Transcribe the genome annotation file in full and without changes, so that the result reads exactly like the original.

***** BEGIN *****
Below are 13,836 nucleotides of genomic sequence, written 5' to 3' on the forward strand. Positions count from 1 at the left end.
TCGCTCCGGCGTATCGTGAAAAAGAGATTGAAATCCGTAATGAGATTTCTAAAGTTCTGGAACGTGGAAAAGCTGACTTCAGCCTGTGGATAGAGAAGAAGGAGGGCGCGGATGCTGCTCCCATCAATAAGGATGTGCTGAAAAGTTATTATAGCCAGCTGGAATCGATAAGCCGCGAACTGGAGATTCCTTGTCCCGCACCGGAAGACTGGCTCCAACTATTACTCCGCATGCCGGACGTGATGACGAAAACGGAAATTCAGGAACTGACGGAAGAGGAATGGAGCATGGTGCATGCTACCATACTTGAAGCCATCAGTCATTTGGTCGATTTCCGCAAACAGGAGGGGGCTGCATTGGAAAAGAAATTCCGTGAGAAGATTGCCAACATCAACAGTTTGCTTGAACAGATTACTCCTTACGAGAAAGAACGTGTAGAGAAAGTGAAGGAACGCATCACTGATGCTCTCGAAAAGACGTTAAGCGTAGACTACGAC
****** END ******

Below are 13,836 nucleotides of genomic sequence, written 5' to 3' on the forward strand. Positions count from 1 at the left end.
TCGCTCCGGCGTATCGTGAAAAAGAGATTGAAATCCGTAATGAGATTTCTAAAGTTCTGGAACGTGGAAAAGCTGACTTCAGCCTGTGGATAGAGAAGAAGGAGGGCGCGGATGCTGCTCCCATCAATAAGGATGTGCTGAAAAGTTATTATAGCCAGCTGGAATCGATAAGCCGCGAACTGGAGATTCCTTGTCCCGCACCGGAAGACTGGCTCCAACTATTACTCCGCATGCCGGACGTGATGACGAAAACGGAAATTCAGGAACTGACGGAAGAGGAATGGAGCATGGTGCATGCTACCATACTTGAAGCCATCAGTCATTTGGTCGATTTCCGCAAACAGGAGGGGGCTGCATTGGAAAAGAAATTCCGTGAGAAGATTGCCAACATCAACAGTTTGCTTGAACAGATTACTCCTTACGAGAAAGAACGTGTAGAGAAAGTGAAGGAACGCATCACTGATGCTCTCGAAAAGACGTTAAGCGTAGACTACGAC